Pure and Blameless

Another week of Advent, and another opportunity to preach an Epistle lesson that is full of joy rather than doom and gloom.  In fact, thanks to the RCL’s decision to keep the introduction of JBap short, other than an almost sidebar reference in the Gospel lesson, you don’t have much of a chance to preach repentance at all on Advent 2C.  As you might guess from my constant complaining about Advent, this doesn’t bother me much.  Still, if I were preaching both Advent 2 and 3 in Year C, I’d save my JBap sermon for next week and focus on Paul’s joy for the Church in Philippi.

paul-at-writing-table

One of the chief complaints about Paul’s letters is that they are overly moralistic and, as such, they are heavily dependent on time and place.  We hear this often in the conversation around human sexuality, especially the three of “Those 7 References” that occur in the Pauline Corpus.  While this is probably a fair critique of the way Paul gets used in contemporary Christianity, I’m not sure that it is really Paul’s fault.  In fact, while Paul did spend considerable time calling the early Christians to live lives worthy of the Gospel, his focus wasn’t so much on self-sanctification, but on the power of Jesus at work in the lives of believers.  We get a glimpse into that hope in Sunday’s lesson from Philippians 1.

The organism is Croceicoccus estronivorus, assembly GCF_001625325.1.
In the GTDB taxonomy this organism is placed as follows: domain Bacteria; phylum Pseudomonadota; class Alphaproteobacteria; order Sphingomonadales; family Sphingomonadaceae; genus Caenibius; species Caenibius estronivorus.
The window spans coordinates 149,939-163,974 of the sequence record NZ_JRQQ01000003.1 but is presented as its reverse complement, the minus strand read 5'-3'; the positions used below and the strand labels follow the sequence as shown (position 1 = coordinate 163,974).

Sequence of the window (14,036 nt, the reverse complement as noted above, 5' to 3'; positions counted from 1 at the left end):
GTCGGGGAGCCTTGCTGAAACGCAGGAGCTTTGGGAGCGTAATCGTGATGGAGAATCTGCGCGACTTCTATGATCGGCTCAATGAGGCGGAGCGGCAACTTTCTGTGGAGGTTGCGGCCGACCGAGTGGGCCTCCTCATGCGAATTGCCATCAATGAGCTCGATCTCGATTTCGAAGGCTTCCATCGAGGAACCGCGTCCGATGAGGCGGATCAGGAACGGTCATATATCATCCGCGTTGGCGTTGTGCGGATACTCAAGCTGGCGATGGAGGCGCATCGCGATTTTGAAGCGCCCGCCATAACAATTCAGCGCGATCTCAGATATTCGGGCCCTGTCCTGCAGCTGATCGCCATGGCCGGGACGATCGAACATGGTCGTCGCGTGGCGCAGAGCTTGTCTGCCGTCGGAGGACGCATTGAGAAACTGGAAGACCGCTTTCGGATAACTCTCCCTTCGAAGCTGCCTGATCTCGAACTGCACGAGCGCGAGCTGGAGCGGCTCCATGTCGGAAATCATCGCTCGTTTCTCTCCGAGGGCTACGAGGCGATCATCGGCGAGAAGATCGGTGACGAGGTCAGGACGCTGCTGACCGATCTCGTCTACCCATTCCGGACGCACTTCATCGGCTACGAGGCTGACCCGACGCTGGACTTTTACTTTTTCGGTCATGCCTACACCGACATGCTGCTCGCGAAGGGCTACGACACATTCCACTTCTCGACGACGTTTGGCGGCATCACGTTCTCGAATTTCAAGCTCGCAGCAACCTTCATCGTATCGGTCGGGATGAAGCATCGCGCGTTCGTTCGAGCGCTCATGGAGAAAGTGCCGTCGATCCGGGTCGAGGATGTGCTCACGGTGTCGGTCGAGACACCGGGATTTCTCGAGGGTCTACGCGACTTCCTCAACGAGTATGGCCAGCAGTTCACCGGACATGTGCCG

While it is true that Paul calls the Philippian Christians to lives that are “pure and blameless,” he makes no mention of a moral code of discipleship.  There is no law in his call to sanctification, save the law that Jesus gave, “that you love one another.”  For Paul, the key to living lives that are pure and blameless is living lives of love.

“And this is my prayer, that your love may overflow more and more with knowledge and full insight to help you to determine what is best, so that in the day of Christ you may be pure and blameless, having produced the harvest of righteousness that comes through Jesus Christ for the glory and praise of God.” – Philippians 1:9-11

By modeling Christ’s life of love for the world and following his commandment of love for our neighbor that our lives our changed.  Sanctification doesn’t come by beating the sin out of ourselves, but by living lives of love empowered by the Holy Spirit, we will become pure and blameless as the sinful desires of our hearts slowly melt away.  Discipleship, or as the Season of Advent would have me say it, being ready for the return of Christ, need not be about following a strict codes of ethics.  Instead, if we choose to live lives that overflow with love, the moral life will naturally follow.

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